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Wednesday, January 09, 2008

New Hampshire Results Analyzed

Barack Obama's leads in the New Hampshire polls brought him down in the New Hampshire Primary. The Independents supported John McCain's tight fight with Mitt Romney over Obama's blowout rout over Hillary Clinton.

And without Independents, Barack Obama was back where he was before Iowa... trailing Hillary Clinton.

For the Democrats, it's a new race, and it's the second time we've said that in four days. As the race heads west to Nevada and south to South Carolina, we'll be privileged to bear witness to the closest primary season for the Democrats since 1992, when Hillary's husband Bill tied up the race in New Hampshire, kicking off his comeback run to the Democratic nomination and presidency.

Heading into the next couple primaries, pay attention to the Democrats' national polls, because this race will be close heading into February 5th (Super Tuesday), when 20 states vote and nearly half the delegation is appropriated. Both Obama and Clinton's numbers should rise while more and more voters will jump ship from the remaining no-shot candidates in order to have a more meaningful vote. Therefore, I expect Clinton to get back into the low 40's, with Obama nipping at her heals in the mid 30's.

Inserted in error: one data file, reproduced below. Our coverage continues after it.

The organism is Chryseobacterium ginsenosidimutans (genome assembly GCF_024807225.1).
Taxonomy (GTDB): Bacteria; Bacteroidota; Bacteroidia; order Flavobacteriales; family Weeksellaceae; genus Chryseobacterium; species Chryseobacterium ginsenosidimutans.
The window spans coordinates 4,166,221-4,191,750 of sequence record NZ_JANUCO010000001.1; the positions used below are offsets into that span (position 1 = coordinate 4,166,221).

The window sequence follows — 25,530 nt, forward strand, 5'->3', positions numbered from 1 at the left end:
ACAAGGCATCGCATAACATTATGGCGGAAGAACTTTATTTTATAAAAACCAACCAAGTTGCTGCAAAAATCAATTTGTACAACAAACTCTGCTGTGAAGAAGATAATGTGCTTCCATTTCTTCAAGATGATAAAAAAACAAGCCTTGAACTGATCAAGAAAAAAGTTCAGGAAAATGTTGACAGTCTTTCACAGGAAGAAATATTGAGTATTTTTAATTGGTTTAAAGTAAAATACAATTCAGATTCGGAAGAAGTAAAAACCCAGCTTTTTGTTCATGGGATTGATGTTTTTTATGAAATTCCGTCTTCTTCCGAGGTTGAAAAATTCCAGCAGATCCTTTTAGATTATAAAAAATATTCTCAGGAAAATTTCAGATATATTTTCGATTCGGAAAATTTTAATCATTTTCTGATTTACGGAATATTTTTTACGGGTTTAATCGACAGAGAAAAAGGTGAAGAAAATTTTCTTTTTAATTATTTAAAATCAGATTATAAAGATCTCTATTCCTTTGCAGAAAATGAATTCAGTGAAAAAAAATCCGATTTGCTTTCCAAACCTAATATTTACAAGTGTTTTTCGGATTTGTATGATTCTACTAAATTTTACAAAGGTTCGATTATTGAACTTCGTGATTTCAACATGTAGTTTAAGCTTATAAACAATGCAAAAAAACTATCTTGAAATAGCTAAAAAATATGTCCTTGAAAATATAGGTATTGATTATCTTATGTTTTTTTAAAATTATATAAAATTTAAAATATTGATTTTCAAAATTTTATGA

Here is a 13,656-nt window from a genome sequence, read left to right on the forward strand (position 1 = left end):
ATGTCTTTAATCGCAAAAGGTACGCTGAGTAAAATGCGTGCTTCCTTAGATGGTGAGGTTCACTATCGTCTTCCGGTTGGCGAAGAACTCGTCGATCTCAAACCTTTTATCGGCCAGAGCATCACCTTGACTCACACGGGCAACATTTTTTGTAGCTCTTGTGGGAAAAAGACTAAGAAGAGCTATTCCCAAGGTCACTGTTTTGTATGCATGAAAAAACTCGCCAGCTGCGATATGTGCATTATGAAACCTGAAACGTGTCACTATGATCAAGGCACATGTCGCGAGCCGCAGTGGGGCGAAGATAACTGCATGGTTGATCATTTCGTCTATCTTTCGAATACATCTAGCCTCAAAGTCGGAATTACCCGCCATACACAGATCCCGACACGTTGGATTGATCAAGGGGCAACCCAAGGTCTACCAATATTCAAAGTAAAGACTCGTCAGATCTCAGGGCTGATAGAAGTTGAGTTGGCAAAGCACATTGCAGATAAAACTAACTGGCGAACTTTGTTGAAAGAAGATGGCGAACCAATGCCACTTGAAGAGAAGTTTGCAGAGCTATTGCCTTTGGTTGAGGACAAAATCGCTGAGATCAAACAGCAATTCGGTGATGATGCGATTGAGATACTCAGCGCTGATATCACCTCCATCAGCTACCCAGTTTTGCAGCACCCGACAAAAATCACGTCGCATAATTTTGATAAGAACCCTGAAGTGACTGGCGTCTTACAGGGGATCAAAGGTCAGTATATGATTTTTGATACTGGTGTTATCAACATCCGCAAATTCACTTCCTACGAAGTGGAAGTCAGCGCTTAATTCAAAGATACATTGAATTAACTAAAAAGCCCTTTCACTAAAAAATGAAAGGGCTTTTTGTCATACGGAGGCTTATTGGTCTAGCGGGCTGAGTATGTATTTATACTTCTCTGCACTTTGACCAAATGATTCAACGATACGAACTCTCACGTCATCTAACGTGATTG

If either of the candidates can take both Nevada and South Carolina, they're the favorites for Super Tuesday. If they split those two states (most likely scenario: Clinton in Nevada, Obama in South Carolina), then it's a dead heat heading into February 5th.


As for the Republicans...

High Noon will be South Carolina. McCain's win has put him and Huckabee on a collision course for the first southern primary. The winner of the McCain-Huckabee showdown in South Carolina will be the favorite on Super Tuesday. McCain will be alive regardless, but he'll sew up the Republican nomination with a South Carolina win. Huckabee needs a South Carolina win to stay in contention, but if he does get that win, and he's up in all the polls, he becomes the favorite to win the nomination.

Rudy Giuliani's New Hampshire Primary performance, meanwhile, placed one point ahead of Ron Paul for fourth. His numbers continue to decline in early primary states and Super Tuesday states. By the time Florida's primary comes around on the 29th, he'll be clinging to his lead there and his relevancy in the race for the nomination.

Luckily for Giuliani, no one candidate is seizing too much momentum thus far, keeping him alive as long as there is chaos from the other three candidates. Not counting the nearly insignificant Wyoming vote this past weekend, here are the placings of the three candidates in the early primaries:

Huckabee: 1, 3
Romney: 2, 2
McCain: 4, 1

McCain has the momentum, Romney has the consistency and delegates (though those are disappointing "silver medals" considering how much he spent in those states), and Huckabee has the edge in South Carolina. None have the inside track or a majority of delegates.

Thus, Giuliani stays alive and with three states down, it's still a four-candidate race. No primary of either party has ever been that close after three states have voted.

Enjoy the ride.

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